ScrewAttack's Top 20 Games You Must Play #10-6!
Well, we're almost done. And by that, I mean I'm almost done. This fucker clocks in at around 26 pages in Word on 10 point font, if you're wondering how much I've done here. Of course, before we can get finished with the top five, we need to get through the bottom of the top ten. So, what made it this time?
10. The Legend of Zelda: A Link to the Past
You all had to know we would be seeing this game. A Link to the Past is commonly considered one of the greatest Zelda games ever created, certainly the best among the 2D Zeldas by most people's views. But what makes this game so special? Well, mainly how massive a leap the game is compared to the two that came before it. The original Legend of Zelda could fit on a phone by today's standards and Link's Adventure was iffy, to say the least. A Link to the Past is the game that every single 2D Zelda looked to and every 3D Zelda took notes from. A Link to the Past is the defining game for the entire Zelda series, one of the most influential series of games ever created, inspiring tons of amazing titles across all generations Nintendo has been around.
A Link to the Past took all that worked with the original game and ELECTRIFIED THEM via the power of the Super Nintendo. The story had dialog and weight to it that the original just couldn't create and the graphics still look great today, standing the test of time with a very lovely art style. Ultimately it's the game itself that sets it apart, thanks to a massive amount of items to use and plenty of bosses that allow you to use as many as possible. It's one of the better designed Zeldas and also one of the most involving. You know that one good thing about Twilight Princess, aka the Twilight Realm? They stole that idea from this game. BTW I really don't like Twilight Princess send me a message about how much I suck at the following webzone; www.iamafatidiotanddarksidedoesntcare@AOL.edu.
The gimmick for this game is that Link can travel between two parallel worlds, the light world of Hyrule and a dark world where Ganon won the day and everything went to complete terrible, to put it DARKLY LOL. From a narrative standpoint, this works amazingly well, creating a new motivation to save Hyrule, showing what can ultimately happen to it if you fail. It also allowed for some interesting puzzles that have become more mainstream in games in recent years. It's nearly perfect in design and came with fresh ideas to bring Zelda into a new generation. We owe A Link to the Past a lot of thanks for all it has inspired.
Thoughts from other g1s:
I am sure this will be on there but here is why for me. It had perfect controls. Well balanced and times approach to getting each additional item or power unlocked so the games difficulty and pacing never felt too hard or too easy. A great story that truly brings the world of Hyrule to life in a way the NES never could. A superb soundtrack. Long hours of gameplay to complete. This cart is worth the investment and remains my favourite Zelda game to date.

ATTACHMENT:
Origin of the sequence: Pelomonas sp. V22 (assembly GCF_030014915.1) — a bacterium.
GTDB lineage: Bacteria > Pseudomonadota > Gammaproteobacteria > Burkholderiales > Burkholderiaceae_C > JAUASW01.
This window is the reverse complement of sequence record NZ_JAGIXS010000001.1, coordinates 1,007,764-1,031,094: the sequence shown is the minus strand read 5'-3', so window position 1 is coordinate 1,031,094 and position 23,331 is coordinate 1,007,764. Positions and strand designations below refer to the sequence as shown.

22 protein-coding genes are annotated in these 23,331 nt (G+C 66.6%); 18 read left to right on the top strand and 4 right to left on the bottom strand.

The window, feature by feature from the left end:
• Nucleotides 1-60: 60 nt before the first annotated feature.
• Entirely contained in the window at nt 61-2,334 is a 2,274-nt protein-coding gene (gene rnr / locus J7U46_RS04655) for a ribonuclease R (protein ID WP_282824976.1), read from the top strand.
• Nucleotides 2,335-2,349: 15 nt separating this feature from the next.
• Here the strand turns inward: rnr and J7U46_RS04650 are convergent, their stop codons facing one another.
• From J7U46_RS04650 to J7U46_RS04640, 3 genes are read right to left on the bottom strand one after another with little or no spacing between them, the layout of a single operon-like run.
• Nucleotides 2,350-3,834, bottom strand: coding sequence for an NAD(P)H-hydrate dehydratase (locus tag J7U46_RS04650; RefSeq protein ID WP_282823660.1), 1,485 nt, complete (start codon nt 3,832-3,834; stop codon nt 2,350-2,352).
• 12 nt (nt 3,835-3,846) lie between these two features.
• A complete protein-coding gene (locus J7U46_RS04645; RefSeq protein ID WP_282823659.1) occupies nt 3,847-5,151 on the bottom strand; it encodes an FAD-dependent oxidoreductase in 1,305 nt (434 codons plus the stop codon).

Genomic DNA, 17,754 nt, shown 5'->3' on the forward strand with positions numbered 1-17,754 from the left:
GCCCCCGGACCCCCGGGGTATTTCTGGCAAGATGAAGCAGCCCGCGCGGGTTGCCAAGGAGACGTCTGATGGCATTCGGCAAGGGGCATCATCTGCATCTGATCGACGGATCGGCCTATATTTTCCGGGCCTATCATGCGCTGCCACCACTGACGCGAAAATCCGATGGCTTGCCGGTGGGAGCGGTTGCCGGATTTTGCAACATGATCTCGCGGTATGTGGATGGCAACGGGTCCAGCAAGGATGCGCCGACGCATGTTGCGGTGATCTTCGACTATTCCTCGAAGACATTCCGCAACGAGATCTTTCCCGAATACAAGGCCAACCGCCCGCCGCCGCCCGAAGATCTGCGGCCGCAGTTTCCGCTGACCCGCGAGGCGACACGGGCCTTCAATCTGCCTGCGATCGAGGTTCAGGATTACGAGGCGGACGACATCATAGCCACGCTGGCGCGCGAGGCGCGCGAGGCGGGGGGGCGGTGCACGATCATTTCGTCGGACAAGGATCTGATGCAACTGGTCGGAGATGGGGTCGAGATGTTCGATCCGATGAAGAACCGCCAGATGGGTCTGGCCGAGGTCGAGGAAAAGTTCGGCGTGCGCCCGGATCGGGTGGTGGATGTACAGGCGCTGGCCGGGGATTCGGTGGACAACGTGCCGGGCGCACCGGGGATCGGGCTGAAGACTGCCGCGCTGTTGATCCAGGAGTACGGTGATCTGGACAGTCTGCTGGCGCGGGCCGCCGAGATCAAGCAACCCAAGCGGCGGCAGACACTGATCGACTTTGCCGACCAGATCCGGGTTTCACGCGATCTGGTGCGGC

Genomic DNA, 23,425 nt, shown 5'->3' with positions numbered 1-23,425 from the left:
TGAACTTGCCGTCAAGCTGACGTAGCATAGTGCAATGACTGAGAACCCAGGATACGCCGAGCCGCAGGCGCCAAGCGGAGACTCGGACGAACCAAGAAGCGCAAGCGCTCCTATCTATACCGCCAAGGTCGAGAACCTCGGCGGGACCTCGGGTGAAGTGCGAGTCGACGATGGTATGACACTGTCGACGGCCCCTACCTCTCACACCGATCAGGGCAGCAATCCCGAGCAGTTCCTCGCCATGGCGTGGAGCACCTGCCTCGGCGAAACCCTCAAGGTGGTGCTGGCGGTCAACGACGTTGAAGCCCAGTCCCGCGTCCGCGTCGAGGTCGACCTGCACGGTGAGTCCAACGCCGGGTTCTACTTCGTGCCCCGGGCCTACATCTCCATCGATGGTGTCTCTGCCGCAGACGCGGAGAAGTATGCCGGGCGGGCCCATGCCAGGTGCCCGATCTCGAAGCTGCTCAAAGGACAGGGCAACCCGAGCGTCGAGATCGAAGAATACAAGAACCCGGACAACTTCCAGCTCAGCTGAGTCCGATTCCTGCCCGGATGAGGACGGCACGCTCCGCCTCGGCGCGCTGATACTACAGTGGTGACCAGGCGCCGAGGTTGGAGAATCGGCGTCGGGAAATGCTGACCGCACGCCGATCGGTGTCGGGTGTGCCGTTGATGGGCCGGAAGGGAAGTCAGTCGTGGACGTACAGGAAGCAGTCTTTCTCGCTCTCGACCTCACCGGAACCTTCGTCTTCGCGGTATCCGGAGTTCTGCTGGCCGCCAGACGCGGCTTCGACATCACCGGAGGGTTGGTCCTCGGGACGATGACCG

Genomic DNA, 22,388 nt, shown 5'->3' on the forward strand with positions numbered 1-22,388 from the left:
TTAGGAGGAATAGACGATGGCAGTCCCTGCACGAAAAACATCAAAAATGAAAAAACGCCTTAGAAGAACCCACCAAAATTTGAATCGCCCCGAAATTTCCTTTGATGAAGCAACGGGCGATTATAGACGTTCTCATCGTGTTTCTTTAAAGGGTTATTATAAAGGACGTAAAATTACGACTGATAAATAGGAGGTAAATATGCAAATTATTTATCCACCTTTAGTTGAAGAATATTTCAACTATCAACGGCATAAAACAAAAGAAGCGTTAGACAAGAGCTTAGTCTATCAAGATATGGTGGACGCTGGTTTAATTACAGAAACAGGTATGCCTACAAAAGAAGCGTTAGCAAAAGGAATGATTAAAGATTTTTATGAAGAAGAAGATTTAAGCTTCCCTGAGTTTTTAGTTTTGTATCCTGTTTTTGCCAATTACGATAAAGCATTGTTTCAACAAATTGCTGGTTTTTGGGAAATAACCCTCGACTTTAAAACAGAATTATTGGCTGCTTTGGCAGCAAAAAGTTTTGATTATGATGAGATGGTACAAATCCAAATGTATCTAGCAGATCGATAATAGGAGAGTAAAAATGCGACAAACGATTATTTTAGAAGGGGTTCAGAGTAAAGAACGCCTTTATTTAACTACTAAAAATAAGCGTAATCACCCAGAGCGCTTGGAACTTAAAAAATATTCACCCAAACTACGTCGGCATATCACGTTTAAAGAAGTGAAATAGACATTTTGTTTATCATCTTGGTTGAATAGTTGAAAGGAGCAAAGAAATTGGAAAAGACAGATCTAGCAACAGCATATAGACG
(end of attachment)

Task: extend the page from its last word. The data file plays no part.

Quite literally, TWICE the game of it's NES counterpart. LoZ was one of the greatest games ever made. Link to the Past said, "double it." I still don't understand why this game doesn't get more love. As much as I like Ocarina of Time, link to the past is just a more epic and fun game.
9. Cave Story
Cave Story is one of the crowing jewels of the indie scene. The amount of success its had is outstanding, and all due to a single person, Daisuke "Pixel" Amaya. See, this guy made a massive game over the span of five years in just his spare time. The result is a very personal and strange game that pays homage to the golden age of gaming and is entirely the vision of a single creative mind. It's been ported and remade on nearly everything at this point, and for good reason. Nobody would be talking about it if not for the fact that the game is great, fantastic even. This is the sort of game every indie developer wants to make, an entirely personal project of high quality that manages incredible success. It earned its spot with ease.
The story of the game is bizarre, putting you in the shoes of a robot who doesn't remember who or where he is, only to slowly discover that he's in a mysterious cave and an evil scientist simply named The Doctor is trying to use the innocent creatures of this underground world to start a war on the surface. All of that is only the barebones, the rest is populated with a rich and never seen before mythology and likable characters that the game is not afraid to make suffer. It really manages to get you right in the gut at times, but there's always a window open to change things for the better if you're willing.
Of course, then you just have to survive the game itself, which is incredibly difficult. It plays like an old school Metroid with a power up system similar to shoot 'em ups or bullet hells. The controls are fluid and killing enemies is satisfying, while the platforming is tight and enjoyable. All the while, you're subjected to a mythical blend of bit art styles and the oddly beautiful mind of Pixel, resulting in an unforgettable experience. There's not a game that's quite like the whole of Cave Story, which is pretty impressive for a freeware title. Absolutely breathtaking in its ambition and just how much of that ambition it accomplished.
Thoughts from other g1s: